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May 1, 2014

How to get the best from your amazing Lumia 1020 zoom

You may remember a few weeks back we looked at the background basics of a zoom function. Now, we’’re going to delve into when to use the zoom and how to get the most out of it on your Lumia 1020.

We all know that using the zoom on your camera might be your only choice, but sometimes it can – and it should – be a deliberate decision. Hopefully these tips will make your Lumia phoneographic adventures even more interesting and challenging.

When to move and when to zoom?

A good example of when you must zoom in is spectator events, which tend to prevent you from getting too close to the action. The shot below is a shadow of a rope performer; obviously for safety and for the rest of the audience’s viewing pleasure, getting too close would not be acceptable. So the Lumia’s superior zoom came into its own!

00 Rope Performer Helsinki

Similarly, activities like wildlife photography will nearly always require you to keep a distance from your subject (either for safety or so as not to disturb the animal). But using the zoom can also be a deliberate decision in order to make the most out of the notion of ‘compressed’ perspective.

The open road

I wanted to capture this beautiful, quiet Finnish country road whilst out over Easter. With the Lumia 1020 fully zoomed out you get the sense of space and openness of the countryside, but you don’t get a sense of the lovely sweeping S bend. And, as a cyclist, this was the element I wanted to focus on! By zooming in I could maintain a similar composition, but make the photograph more focused on the winding road.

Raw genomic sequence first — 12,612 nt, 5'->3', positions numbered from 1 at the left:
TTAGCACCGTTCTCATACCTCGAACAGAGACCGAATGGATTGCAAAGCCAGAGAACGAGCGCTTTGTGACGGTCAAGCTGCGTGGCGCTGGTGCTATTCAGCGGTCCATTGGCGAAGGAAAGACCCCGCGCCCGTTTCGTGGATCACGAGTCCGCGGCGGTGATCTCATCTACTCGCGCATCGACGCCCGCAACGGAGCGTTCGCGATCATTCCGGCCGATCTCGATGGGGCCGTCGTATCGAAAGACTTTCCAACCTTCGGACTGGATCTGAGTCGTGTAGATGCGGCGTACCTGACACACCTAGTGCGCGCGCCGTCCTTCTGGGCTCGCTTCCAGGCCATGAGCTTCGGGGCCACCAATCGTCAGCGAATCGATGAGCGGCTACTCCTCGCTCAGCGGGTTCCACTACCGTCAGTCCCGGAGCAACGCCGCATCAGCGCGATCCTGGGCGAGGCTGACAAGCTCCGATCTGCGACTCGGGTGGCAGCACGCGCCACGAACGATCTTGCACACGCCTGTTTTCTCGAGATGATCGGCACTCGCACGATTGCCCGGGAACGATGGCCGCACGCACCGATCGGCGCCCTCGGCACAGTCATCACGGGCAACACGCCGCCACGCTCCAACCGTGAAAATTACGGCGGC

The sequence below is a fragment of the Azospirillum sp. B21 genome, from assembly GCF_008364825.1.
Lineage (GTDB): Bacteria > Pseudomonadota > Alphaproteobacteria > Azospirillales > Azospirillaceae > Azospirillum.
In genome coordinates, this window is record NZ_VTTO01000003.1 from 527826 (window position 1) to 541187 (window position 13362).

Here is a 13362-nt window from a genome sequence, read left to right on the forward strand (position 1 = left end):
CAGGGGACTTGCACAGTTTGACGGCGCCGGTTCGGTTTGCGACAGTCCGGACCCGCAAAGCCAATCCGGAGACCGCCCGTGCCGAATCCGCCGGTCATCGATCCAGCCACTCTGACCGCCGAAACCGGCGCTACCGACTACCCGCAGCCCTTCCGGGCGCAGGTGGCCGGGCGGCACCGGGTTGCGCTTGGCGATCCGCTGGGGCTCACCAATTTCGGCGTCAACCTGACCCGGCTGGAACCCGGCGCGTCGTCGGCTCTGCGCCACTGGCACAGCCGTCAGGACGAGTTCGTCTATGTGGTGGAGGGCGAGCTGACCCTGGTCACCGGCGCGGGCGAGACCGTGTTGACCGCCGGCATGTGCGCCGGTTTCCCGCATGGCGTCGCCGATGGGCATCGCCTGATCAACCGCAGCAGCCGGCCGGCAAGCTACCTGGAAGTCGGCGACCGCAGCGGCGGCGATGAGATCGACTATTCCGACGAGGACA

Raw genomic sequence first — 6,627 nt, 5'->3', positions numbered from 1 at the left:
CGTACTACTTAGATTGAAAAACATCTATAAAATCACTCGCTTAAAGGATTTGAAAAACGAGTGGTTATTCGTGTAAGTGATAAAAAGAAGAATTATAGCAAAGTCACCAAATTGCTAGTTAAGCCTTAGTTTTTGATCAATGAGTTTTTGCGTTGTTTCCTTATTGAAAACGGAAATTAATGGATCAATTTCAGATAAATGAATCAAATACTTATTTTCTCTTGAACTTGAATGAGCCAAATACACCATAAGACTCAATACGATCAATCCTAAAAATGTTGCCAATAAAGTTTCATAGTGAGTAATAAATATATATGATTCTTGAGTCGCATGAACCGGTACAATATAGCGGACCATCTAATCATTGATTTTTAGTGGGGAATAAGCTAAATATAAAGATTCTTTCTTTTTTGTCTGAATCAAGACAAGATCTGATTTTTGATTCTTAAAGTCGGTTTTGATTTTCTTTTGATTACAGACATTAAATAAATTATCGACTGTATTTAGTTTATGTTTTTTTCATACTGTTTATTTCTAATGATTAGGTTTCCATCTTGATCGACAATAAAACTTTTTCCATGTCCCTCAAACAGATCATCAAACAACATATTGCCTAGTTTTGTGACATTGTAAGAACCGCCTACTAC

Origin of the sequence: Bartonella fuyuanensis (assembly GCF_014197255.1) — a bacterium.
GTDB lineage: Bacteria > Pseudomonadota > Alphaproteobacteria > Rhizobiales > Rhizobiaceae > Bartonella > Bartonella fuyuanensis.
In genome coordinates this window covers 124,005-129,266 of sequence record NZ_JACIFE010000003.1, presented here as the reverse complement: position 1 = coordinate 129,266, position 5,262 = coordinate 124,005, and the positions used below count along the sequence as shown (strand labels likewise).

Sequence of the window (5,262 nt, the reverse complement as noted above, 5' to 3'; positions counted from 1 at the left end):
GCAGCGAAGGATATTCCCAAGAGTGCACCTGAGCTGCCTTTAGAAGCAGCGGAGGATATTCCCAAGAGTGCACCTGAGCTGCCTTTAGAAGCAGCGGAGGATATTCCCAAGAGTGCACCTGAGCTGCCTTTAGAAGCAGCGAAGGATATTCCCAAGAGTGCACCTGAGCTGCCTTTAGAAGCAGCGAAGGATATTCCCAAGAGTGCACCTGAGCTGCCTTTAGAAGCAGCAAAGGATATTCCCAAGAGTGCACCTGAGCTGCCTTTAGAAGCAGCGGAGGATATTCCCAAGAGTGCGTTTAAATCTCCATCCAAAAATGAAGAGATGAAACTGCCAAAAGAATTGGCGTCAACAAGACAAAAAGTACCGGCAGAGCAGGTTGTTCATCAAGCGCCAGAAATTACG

Zoomed road

Crowded composition

Another time to use your zoom would be if you want to increase the implied density of a crowd or party. Using a wider angle will make the figures appear more spaced out; a zoomed in shot will make the space feel tighter and more densely populated.

00 nokia Protest March, Seoul 2008

A zoom will also allow you to make tightly cropped compositions (without having to park yourself 2 cm from the subject’s nose!) This in itself can have an affect on how the viewer interacts with the image. Many film makers – from Alfred Hitchcock to Oliver Stone – have famously used this technique to create claustrophobic feelings in scenes which have a heavy psychological content.

Exaggerated movement

One important lesson to learn when zooming in is that there will be an exaggeration of movement and therefore a bigger chance of a blurry image. There’s a variety of ways to combat out of focus telephoto shots.

nokia camera-shake-table

There is an old rule that the shutter speed should never be slower than the focal length. That is, if you are using a 200mm lens then the shutter speed should be at least 1/200th of a second.

Although this might not always be true, it’s a good benchmark to keep in your mind. This rule will, of course, depend on the lighting conditions.

With the phenomenal exposure control on the 1020, you are in charge of exactly what the shutter does, so when you zoom in a lot, think about the shutter speed. Where possible, make it as quick as possible to reduce the chance of camera shake.

Keeping it steady

Of course, the other way to keep it steady is to use a tripod and the 1020 has an excellent and sturdy grip with a secure tripod fitting.

1020 tripod mount

However, sometimes a tripod is too cumbersome to carry around or too big to use. So it’s always worth considering a monopod too. As the name suggests, this is just a one legged, telescopic pole with a normal tripod mount head. It is not as sturdy as a regular tripod, but is a lot more portable and can help reduce camera shake in many circumstances. (Funnily enough, they can also be useful for selfies if you don’t want your arm in every shot!)

Fancy creating some Hitchcock-like effects on your Lumia zoom, or making your house party look as packed as a Brazilian carnival? Whichever method you try out first, we’d love to find out (and see) the results. Please do post them in your comments down below.